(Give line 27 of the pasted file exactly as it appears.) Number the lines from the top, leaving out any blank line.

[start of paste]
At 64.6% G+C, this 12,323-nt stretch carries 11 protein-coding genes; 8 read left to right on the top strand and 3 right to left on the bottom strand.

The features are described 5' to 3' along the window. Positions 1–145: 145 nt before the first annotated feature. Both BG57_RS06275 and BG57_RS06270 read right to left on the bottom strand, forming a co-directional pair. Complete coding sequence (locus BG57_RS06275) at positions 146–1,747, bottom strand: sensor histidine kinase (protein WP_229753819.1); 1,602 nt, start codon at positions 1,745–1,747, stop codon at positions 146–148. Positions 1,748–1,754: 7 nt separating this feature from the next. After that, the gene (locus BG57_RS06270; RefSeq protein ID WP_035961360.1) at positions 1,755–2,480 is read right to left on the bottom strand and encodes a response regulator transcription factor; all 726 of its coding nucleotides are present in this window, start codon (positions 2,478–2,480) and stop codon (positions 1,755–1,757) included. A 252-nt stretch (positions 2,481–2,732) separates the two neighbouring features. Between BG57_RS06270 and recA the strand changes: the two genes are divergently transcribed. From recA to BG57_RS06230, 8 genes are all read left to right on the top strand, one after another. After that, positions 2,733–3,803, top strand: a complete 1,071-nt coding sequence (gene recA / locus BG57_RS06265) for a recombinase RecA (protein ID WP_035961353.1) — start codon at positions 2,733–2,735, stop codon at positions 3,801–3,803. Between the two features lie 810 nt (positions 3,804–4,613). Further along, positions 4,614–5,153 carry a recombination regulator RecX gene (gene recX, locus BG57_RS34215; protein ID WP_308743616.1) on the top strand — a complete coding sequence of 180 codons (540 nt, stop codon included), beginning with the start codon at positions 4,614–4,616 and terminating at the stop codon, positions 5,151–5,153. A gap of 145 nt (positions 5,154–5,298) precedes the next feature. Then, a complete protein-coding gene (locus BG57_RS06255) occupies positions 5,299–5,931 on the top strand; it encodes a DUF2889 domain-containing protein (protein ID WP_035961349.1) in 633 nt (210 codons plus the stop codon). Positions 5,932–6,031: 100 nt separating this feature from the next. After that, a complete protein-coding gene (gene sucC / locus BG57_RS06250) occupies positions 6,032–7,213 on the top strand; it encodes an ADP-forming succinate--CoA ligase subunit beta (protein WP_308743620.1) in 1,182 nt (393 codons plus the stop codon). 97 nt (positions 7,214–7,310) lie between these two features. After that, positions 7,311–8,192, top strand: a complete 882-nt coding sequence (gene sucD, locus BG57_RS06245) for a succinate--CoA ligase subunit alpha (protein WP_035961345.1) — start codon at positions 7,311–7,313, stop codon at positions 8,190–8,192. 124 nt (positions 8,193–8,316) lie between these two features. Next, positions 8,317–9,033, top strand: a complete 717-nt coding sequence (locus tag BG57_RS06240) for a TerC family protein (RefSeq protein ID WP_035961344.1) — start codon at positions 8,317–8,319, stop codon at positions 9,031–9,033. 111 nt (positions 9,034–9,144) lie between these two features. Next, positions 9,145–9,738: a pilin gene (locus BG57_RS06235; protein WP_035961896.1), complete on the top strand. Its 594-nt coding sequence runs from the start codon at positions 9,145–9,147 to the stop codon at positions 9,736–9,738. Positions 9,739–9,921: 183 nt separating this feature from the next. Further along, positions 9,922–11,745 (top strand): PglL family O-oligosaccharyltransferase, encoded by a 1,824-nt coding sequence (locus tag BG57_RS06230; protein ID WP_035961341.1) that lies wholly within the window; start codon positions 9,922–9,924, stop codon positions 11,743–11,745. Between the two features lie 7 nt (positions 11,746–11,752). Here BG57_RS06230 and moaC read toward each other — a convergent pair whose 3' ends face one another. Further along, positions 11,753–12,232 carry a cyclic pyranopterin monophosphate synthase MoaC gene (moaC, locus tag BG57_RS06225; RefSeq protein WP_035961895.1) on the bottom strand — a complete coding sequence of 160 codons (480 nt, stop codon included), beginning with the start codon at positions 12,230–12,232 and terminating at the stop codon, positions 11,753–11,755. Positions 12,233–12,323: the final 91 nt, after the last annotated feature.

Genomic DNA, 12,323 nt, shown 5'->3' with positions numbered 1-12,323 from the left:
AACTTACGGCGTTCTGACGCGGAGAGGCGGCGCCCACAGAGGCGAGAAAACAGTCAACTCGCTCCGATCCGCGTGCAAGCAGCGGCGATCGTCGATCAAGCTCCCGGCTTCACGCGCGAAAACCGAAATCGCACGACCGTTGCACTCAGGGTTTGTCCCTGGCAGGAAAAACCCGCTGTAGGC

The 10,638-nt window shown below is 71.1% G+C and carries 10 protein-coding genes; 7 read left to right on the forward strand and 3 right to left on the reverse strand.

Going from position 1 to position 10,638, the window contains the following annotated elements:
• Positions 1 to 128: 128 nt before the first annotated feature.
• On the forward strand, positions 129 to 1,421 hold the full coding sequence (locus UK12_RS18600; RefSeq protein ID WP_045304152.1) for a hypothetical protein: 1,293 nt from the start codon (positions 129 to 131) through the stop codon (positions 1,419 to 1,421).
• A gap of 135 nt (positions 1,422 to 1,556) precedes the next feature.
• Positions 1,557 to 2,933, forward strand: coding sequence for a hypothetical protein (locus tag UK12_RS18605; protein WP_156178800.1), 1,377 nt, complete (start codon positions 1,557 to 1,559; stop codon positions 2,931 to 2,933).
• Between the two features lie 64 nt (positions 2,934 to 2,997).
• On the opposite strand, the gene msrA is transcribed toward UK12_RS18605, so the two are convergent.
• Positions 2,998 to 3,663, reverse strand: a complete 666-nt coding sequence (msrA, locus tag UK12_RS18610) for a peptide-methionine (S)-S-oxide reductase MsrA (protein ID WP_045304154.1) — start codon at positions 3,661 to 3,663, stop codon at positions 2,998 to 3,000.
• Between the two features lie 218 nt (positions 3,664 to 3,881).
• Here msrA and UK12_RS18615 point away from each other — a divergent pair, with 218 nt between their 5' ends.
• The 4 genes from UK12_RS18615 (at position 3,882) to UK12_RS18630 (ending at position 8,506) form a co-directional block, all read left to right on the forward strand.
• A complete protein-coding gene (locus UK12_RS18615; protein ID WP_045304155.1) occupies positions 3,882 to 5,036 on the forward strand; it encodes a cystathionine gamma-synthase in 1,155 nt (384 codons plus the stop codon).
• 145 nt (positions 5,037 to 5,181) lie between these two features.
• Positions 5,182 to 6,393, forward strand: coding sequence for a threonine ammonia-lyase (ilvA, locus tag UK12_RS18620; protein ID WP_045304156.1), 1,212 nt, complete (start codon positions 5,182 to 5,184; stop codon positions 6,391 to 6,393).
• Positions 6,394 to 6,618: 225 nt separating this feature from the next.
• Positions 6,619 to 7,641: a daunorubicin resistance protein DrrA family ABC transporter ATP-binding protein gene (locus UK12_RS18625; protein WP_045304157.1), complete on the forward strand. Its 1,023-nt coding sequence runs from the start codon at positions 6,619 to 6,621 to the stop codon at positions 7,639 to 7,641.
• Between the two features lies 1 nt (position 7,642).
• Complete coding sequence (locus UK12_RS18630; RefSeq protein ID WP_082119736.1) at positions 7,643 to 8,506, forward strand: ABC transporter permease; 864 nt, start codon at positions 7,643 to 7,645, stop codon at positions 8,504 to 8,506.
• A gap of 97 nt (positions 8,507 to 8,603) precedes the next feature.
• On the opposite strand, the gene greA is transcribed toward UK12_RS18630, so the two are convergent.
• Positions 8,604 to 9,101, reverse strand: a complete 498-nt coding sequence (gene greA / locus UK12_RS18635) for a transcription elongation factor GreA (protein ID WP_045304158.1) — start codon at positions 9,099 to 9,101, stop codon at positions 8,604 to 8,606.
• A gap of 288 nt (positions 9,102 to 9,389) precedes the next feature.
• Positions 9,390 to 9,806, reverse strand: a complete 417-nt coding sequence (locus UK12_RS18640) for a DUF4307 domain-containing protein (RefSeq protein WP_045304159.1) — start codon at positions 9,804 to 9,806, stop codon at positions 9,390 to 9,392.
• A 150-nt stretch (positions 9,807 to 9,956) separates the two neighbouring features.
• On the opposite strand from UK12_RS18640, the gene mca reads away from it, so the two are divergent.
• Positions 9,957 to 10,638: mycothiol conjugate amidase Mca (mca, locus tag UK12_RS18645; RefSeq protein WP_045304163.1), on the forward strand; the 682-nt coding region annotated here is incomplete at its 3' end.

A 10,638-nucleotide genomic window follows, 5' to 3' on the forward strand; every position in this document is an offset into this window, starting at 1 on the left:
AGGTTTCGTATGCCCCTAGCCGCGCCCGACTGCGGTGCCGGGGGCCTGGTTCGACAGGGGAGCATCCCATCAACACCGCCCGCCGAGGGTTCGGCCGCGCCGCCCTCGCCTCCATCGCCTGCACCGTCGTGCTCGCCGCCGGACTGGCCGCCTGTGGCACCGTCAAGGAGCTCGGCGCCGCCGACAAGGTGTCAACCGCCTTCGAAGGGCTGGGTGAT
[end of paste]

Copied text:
• A gap of 288 nt (positions 9,102 to 9,389) precedes the next feature.